In frugal CHS gardener fashion, we made 95 percent of the display from recycled materials from previous exhibits of ours. We used bulb crates to build the display to a height of 4 feet so as not to waste wood-chip base material. We borrowed fencing and props. We enlisted the artistic talents of Leslie Shields for key visual elements of the rock cat, the spirals and the echeveria sun face. Bravo and thanks, Les. These efforts helped us come in at 25 percent below our budget.
On behalf of the board and members, I would like to thank all of our volunteers—
more than 80 members and friends—who trucked, toted, planted, painted, planned, hoisted, hosted, watered, and made our educational message clear. (Find a list of volunteers and photos at cthort.org.) The display gave us the opportunity to tell 30,000 show visitors about CHS and enroll 28 new members.
—Nancy Brennick, flower show committee chairman
Editor's note: The following article by Lea Anne Moran, a member of the CHS Education Committee, was published in the March 2011 issue of CHS Newsletter. It is worth rereading following the discovery of the emerald ash borer in Connecticut in July 2012, in New Haven County.
Fact sheet and control strategies>
Know the Pests: Emerald Ash Borer
by Lea Anne Moran
As we near the end of the snowiest winter in recent memory, it’s time to think about the pests that might be waiting to emerge when the timing is right. The emerald ash borer (EAB) is one pest to be concerned about.
It spends the winter in the pre-pupae stage embedded under the bark of the ash tree, a wood that is often used for firewood. The insect can become established in a new area when moved with infested firewood.
The borer (Agrilus planipennis Fairmaire) was brought to the United States and Canada from Asia in wooden packing materials. It was first identified as the cause of widespread decline of ash trees in southeastern Michigan and Windsor, Canada, in 2002. Scientists believe that it was brought into the country in the 1990s.
By last summer, infestations had spread to 14 states, including New York and Pennsylvania, the closest states to Connecticut, where ash species (Fraxinus) account for 5 percent of the state’s trees.
As its name implies, the insect is a metallic emerald color. It is less than one half inch long. Its wings overlie a coppery red, bullet-shaped body. It is sometimes confused with other green beetles commonly seen in our trees, such as the six-spotted tiger beetle.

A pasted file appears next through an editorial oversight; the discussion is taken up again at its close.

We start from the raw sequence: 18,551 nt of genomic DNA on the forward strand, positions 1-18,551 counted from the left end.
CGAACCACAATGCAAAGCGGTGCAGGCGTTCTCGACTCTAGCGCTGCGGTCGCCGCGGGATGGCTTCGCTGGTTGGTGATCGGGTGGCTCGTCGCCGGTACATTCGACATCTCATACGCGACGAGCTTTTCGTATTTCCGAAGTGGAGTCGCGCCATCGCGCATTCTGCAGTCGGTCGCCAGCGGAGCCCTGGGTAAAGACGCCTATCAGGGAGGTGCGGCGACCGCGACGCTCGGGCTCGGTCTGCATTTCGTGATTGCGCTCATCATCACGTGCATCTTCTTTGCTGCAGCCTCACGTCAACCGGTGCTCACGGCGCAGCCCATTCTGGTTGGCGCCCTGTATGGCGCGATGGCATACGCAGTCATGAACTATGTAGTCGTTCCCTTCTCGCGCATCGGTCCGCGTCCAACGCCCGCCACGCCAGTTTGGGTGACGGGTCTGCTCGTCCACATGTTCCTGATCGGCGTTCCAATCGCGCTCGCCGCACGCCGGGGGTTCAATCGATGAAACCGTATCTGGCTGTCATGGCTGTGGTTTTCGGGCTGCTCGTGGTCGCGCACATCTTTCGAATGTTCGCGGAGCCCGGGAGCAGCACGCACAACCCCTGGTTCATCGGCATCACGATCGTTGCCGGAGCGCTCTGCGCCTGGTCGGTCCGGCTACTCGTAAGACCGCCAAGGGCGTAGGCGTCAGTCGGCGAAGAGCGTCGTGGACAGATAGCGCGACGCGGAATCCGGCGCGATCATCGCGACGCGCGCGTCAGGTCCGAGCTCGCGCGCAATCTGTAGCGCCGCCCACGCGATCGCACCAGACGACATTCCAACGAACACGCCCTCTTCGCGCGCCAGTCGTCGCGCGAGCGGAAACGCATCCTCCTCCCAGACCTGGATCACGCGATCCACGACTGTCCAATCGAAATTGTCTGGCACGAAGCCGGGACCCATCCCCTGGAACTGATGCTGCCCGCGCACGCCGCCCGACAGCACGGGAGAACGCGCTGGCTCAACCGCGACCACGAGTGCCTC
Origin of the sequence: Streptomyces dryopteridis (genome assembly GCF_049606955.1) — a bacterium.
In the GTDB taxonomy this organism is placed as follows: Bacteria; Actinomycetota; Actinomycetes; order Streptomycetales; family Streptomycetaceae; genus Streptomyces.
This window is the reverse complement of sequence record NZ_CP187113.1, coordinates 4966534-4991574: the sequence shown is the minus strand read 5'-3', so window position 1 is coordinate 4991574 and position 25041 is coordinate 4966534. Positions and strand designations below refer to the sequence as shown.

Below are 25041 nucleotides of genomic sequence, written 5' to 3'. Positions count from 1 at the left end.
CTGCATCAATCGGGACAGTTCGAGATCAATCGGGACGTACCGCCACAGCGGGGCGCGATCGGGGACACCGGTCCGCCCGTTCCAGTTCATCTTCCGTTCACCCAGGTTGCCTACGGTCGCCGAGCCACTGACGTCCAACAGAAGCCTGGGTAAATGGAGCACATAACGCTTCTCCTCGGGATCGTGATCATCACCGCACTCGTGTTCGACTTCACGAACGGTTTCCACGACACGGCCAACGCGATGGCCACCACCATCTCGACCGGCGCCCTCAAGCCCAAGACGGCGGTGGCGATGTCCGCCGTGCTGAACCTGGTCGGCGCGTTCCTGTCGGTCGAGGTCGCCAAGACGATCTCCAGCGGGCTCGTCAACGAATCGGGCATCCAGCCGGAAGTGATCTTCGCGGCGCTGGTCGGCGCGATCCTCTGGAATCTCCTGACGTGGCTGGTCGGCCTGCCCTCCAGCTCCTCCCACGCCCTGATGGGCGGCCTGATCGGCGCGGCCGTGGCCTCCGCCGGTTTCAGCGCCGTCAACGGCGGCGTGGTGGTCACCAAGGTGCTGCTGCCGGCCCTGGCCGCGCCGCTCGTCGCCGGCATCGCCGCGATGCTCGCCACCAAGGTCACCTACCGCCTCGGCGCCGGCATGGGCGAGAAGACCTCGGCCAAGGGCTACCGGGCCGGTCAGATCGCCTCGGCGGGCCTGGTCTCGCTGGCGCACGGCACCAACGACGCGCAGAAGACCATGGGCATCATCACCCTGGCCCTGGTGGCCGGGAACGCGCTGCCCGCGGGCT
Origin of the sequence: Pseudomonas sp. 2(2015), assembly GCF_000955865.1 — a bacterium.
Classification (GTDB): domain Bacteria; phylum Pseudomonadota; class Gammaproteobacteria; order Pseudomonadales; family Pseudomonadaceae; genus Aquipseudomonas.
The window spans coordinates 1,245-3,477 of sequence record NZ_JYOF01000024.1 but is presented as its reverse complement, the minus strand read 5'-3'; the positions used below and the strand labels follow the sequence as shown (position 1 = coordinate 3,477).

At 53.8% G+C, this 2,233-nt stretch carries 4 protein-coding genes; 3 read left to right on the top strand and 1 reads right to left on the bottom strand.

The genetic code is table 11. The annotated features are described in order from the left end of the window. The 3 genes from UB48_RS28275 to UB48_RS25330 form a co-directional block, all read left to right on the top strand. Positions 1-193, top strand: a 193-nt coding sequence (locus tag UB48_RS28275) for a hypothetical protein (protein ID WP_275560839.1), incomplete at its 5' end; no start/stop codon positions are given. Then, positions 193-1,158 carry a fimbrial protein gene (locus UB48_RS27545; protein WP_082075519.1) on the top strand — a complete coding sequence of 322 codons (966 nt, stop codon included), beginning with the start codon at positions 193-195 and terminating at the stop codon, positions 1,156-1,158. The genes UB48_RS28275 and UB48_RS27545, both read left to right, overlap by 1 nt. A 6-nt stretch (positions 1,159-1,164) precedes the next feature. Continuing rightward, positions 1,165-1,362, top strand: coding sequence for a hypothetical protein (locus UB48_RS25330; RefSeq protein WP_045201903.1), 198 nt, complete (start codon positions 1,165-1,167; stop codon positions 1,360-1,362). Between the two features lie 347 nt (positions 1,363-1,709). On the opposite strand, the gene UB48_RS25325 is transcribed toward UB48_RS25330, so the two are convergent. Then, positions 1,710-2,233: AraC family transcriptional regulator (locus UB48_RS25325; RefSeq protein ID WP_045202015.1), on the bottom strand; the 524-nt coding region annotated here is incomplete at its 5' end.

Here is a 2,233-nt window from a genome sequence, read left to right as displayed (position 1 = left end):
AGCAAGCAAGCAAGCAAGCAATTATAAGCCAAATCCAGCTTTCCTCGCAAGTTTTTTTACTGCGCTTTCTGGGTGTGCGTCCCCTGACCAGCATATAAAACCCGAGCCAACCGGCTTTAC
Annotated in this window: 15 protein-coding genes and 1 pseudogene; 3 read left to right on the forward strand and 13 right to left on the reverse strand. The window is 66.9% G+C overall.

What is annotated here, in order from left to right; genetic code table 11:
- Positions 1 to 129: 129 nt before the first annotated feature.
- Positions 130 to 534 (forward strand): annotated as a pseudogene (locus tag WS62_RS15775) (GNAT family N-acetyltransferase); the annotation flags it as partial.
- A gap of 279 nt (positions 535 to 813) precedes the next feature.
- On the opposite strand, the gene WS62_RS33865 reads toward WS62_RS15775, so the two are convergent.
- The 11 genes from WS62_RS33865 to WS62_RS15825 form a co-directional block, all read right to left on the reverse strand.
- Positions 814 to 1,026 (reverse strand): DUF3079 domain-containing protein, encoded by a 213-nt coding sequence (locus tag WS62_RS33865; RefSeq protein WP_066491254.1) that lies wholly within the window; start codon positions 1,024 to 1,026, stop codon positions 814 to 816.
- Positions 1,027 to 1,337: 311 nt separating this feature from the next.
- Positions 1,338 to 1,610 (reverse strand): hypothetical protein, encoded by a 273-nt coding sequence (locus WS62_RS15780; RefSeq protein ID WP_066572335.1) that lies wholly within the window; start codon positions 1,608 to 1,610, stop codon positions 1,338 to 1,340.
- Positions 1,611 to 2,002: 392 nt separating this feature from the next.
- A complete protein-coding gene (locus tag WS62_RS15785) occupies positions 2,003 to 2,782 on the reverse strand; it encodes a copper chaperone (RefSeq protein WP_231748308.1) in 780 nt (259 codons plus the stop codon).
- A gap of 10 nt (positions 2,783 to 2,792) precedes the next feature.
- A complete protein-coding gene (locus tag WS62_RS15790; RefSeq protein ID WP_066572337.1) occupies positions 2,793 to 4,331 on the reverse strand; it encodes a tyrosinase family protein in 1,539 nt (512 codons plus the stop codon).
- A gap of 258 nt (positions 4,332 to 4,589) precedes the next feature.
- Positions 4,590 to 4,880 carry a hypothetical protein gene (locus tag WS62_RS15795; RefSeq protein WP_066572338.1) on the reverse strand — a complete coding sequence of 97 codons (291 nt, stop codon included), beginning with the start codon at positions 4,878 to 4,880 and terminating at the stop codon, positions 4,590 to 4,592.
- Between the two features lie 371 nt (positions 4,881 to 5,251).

Emerald ash borer larvae are 1 to 1.3 inches long, creamy white in color, and have bell-shaped body segments. The eggs are yellow-brown, laid in crevasses in the bark. The larvae burrow into the bark after hatching, and all stages of the insect feed on the cambium and phloem under the bark, which cuts off the flow of nutrients and water to the tree, ultimately causing it to die.
The insect makes its home in all species of ash tree. Ash trees can be recognized by the compound leaf, which has five or more leaflet pairs opposite each other along the central stem. The double samara or seed is shaped like a canoe paddle.
Know the signs and symptoms
The larvae are found under the tree bark in the serpentine or S-shaped galleries or tunnels. The frass made by the larvae tunneling into the wood looks like sawdust. It is usually seen in the galleries under the bark.
Look for D-shaped holes in the tree bark, made by adult beetles as they exit the tree in May and early June, and for vertical splitting in the bark. This is caused by callous tissue forming over the galleries or tunnels made by the larvae under the bark. The galleries may be exposed when the bark splits.
Watch for thinning in the tree’s canopy and eventual dieback of the tree. Epicormic sprouts, also called water sprouts, grow from the roots and the trunk. The leaves on these sprouts are larger than normal.
Woodpeckers feed on the larvae, so watch for increased woodpecker activity in trees. The birds make large holes in the bark to find the larvae just under the bark.
If you see what you think is an emerald ash borer adult or larva, put it in a jar and freeze it, or take a digital photograph of it, and contact the Connecticut Agricultural Experiment Station, 203-974-8474.
Finally, don’t bring in firewood from out of state, or transport it from one home to another or to and from campgrounds or parks. If you buy firewood, get it from a local source. Leave any unused firewood where you bought or store it. The prepackaged bundles at the grocery or hardware store have been kiln dried to kill the EAB and many other pests.
More information: U.S.D.A. Forest Service, Don't Move Firewood
In the June spotlight: mountain laurel (Kalmia latifolia)
Kalmia latifolia 'Keepsake' Photos: Adam Wheeler